“South Africans are living longer; a milestone worthy of celebration. The life expectancy of South Africans has improved steadily over the past decade, with an overall net gain of 8.5 percent,” the planning, monitoring, and evaluation minister told reporters in Pretoria at the release of the Development Indicators 2014 Report.
“The increase in life expectancy can be attributed to the constant improvement in implementation of comprehensive strategies to combat the quadruple burden of disease, inclusive of communicable diseases – primarily HIV and Aids and tuberculosis – and the reduction of infant and child mortality rates,” he said.
Life expectancy in South Africa had increased from 52.7 years in 2004 to 61.2 years in 2014.
“Infant mortality improved from 58 to 34 deaths per 1000 live births between 2002 and 2004. Over the same period, under five mortality decreased from 85 to 44 deaths per 1000 live births,” said Radebe.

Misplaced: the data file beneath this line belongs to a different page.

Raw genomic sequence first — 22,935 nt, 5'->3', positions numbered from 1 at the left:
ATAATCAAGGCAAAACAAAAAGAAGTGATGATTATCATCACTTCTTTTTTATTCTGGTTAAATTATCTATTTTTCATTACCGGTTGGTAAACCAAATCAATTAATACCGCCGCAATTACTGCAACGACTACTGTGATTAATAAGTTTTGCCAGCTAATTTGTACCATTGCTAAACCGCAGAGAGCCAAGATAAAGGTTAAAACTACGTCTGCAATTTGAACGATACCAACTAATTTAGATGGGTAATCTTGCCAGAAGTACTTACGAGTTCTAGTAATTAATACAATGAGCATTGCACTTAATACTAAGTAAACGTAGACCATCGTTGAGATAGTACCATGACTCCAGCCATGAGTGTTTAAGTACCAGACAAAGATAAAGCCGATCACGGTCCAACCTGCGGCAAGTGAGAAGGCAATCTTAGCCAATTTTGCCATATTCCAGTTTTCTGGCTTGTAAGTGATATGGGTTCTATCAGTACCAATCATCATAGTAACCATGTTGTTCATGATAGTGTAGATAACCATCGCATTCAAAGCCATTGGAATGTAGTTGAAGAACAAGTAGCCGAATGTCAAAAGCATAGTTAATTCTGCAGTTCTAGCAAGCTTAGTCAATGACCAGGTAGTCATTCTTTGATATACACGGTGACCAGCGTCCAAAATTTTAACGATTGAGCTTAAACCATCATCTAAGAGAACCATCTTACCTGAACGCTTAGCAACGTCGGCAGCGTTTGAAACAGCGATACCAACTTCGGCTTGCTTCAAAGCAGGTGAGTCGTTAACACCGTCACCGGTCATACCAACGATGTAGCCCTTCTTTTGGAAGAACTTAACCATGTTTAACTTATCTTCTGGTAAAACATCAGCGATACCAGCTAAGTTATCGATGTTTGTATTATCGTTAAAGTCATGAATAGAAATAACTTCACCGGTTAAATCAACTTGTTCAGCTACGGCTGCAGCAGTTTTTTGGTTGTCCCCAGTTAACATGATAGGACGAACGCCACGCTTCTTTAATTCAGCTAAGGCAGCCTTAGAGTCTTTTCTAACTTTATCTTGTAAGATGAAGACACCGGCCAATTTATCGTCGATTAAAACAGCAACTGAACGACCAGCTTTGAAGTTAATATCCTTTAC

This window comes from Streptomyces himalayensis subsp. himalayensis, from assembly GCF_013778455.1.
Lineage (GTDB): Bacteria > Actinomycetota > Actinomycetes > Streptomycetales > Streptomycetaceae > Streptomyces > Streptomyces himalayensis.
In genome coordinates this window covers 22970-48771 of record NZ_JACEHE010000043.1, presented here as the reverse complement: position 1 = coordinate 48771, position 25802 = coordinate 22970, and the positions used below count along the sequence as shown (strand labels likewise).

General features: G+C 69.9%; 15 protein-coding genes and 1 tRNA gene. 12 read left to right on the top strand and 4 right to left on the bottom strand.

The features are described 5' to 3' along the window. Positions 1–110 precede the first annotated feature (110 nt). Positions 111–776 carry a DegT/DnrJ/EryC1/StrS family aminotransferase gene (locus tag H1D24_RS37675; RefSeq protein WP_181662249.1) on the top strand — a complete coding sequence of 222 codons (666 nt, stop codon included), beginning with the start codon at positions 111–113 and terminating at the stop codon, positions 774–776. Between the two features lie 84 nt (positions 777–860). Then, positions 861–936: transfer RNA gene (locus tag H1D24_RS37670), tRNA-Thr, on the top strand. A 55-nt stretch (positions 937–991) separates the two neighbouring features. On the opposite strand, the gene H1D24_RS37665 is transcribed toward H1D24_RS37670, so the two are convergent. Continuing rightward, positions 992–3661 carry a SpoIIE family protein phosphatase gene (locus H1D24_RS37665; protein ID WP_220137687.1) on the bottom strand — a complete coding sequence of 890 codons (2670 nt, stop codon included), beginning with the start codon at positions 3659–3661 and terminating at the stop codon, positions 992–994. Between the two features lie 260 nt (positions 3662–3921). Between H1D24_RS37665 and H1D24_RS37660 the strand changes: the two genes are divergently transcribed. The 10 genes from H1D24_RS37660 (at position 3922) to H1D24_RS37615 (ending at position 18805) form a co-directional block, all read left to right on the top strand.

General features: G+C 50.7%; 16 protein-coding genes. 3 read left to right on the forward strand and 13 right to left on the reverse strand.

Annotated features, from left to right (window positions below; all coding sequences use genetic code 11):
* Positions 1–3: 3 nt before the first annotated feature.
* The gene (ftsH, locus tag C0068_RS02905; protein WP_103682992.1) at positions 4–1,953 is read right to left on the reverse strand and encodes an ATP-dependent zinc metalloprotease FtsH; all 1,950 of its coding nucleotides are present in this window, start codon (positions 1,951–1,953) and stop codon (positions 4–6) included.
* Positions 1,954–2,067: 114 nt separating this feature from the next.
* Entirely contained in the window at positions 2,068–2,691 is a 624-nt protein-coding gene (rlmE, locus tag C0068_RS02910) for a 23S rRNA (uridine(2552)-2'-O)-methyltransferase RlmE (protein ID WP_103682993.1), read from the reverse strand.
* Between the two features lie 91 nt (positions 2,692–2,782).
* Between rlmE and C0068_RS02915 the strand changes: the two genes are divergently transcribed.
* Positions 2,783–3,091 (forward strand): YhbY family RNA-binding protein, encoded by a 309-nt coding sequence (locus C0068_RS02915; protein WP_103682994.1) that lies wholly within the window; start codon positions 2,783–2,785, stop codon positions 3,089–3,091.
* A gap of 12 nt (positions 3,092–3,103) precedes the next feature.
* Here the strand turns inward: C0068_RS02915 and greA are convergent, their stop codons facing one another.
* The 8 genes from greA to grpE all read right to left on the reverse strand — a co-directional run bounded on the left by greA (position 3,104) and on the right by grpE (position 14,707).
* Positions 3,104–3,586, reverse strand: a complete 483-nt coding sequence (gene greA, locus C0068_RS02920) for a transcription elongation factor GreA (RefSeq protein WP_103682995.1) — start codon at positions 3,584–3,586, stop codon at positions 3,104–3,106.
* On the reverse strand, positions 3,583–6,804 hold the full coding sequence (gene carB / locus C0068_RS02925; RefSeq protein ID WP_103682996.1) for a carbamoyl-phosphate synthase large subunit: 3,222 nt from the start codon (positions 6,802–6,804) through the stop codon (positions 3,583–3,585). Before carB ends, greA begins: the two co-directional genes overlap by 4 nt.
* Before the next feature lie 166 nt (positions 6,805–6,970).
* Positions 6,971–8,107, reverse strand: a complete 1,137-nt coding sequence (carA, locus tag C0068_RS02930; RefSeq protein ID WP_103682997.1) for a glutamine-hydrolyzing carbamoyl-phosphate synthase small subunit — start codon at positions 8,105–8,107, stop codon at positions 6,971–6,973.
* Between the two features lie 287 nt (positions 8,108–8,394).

“South Africa contributed to halting and reversing the spread of HIV – Millennium Development Goal Six. The number of HIV positive persons on anti-retroviral treatment has now reached 3.5 million,” he said.
The development indicators are numerical indications of changes and long-term trends in South Africa.
The indicators are used as criteria to measure progress and assist government to track, using quantitative measures, the effectiveness of government policies and interventions towards achieving the national goals in areas of development.
The data is sourced from various government administrative data sets, national official statistics, and research by local and international institutions.
The first development indicators were produced in 2007 as a mid-term document. The department thereafter produced the indicators on an annual basis.